Prey drive problem

Pawfessor Dion,

My dog is obsessed with cats, squirrels, birds, lizards, anything alive that moves. Does that mean she’s unbalanced? Is this normal, natural instinct? This summer, she’s been spending more and more time in our backyard stocking her prey, and less and less time in the house with the human pack. What am I doing wrong?

-Lindsay

Pawfessor Dion’s answer:

Hi Lindsay,

First, I’d like to remind you that the human tells the story and the dog tells the reality. Prey drive is a natural instinct because dogs are predators and hunters – this is something the human has in common with the dog. A dog and a man relate at a primal level better because of this ability. But, modern dogs need to have an understanding of where to practice playful hunting activities in domesticated settings, just as most humans go to their local butcher or grocery store for their sustenance. The danger in prey drive comes from two things. One, the prey itself can be harmful, such as snakes. And two, chasing a squirrel or cat into a street where they can be hit by a car is not safe.

“Play” and “hunt” are different states of mind, and what you need to do is find ways to challenge that instinctual desire so it becomes more “play” and less “hunt.” Try this – come to the backyard with the dog’s leash on and practice activities in the yard with food or toys before the dog sees a squirrel. The leash gives you access to redirection, or luring the dog to other fun activities. Two things you need to teach before this – sit and stay. When your dog knows those commands and responds to them, you can reward her with food or a toy. Do this for at least a month. Then – you’re going to use what she’s already familiar with as a way of rewarding. You can then ask her to chase the squirrel on command. Remember that you are in a situation where you have to work with Mother Nature. Since the dog has already developed prey drive, you have to work with it.

So, once she’s at the tree, don’t call her. You know she won’t come and you don’t want to show her that this is acceptable behavior – to ignore you. This is the perfect time to bring out a piece of chicken, hot dog, or leftover steak (and don’t show it to her). Hide it in your hand so you can wave the scent in front of her nose – that’s what’s driving her the most. Once the dog is attracted to your scent and her attention is away from the squirrel, put the leash on and give the treat. Then walk away from the tree, make sure you’re at least 10 feet away before you ask the dog to sit, and wait until she completely relaxes there before you bring her into the house. This is the process to teach her that she has an on and off switch to prey drive, created by you and controlled by you.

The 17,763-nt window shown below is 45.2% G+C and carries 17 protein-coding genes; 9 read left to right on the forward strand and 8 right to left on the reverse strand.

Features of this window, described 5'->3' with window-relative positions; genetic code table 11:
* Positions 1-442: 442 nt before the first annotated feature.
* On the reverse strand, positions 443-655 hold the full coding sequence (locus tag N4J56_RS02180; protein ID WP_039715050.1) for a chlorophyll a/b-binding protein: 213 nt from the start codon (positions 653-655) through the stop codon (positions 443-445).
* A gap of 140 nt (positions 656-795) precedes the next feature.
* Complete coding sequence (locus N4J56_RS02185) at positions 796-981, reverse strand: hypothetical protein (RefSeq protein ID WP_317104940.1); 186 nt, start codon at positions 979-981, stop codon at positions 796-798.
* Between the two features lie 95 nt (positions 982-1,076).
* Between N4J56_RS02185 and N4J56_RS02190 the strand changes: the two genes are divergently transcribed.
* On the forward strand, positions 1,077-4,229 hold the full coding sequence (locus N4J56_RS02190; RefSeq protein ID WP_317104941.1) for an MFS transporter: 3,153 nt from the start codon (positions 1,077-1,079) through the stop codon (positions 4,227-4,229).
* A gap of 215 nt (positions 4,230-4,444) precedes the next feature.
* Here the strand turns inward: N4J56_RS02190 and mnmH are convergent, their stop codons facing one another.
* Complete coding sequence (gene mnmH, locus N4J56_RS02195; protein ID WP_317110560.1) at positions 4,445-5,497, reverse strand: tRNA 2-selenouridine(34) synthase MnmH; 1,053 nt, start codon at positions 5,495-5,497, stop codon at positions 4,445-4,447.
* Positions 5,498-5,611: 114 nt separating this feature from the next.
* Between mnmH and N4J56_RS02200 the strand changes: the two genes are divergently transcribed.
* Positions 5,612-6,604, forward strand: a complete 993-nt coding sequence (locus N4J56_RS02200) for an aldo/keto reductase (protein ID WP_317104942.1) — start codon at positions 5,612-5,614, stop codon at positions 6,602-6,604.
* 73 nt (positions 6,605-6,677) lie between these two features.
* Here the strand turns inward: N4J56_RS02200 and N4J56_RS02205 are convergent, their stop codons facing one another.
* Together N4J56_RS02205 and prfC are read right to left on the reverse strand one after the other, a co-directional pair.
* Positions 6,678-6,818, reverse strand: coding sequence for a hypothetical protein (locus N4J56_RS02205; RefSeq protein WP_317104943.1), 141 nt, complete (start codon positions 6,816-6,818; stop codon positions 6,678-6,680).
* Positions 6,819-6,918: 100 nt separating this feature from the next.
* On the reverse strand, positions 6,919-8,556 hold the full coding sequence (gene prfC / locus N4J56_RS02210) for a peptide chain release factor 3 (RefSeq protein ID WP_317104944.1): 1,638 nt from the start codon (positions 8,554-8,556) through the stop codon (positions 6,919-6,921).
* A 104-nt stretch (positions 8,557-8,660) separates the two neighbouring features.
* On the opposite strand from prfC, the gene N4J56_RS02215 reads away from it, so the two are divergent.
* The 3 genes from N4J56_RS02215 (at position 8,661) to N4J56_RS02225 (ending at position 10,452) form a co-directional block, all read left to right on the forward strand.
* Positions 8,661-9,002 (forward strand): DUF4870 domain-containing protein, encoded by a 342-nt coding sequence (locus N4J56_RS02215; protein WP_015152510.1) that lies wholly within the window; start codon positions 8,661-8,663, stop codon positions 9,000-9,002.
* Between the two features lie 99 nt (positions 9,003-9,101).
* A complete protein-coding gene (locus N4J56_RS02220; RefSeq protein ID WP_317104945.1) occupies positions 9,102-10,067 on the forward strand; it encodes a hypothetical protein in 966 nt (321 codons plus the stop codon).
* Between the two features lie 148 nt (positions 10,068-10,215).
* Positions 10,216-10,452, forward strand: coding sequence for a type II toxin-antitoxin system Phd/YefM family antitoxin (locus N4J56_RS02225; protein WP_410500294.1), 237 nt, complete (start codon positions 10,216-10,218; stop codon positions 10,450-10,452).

Don’t worry or feel bad when she goes towards the squirrel again or makes a mistake. It doesn’t mean she didn’t learn the lesson – she’s still learning – and this is one instinct from Mother Nature that is very difficult to overpower. However, for a dog to be controlled by instincts, the humans are not giving the dog what he needs. The dog is telling you, “You don’t challenge me at a primal level.” You have to be more than a dog lover to be a good pack leader – you have to be a knowledgeable dog lover because knowledge gives you access to instincts.

Prey drive is scent driven, and dogs experience the world through their noses first. Find activities where you can challenge this sense as often as you can, such as hiding treats and playing hide-and-seek, using a treat ball or toy that encourages the dog to use her mind, or try participating in a search-and-rescue group. Prey drive is almost always a rehabilitation case that will take some time. Be patient and remember to always maintain your calm-assertive energy through the process.

Stay calm and committed!
Pawfessor Dion

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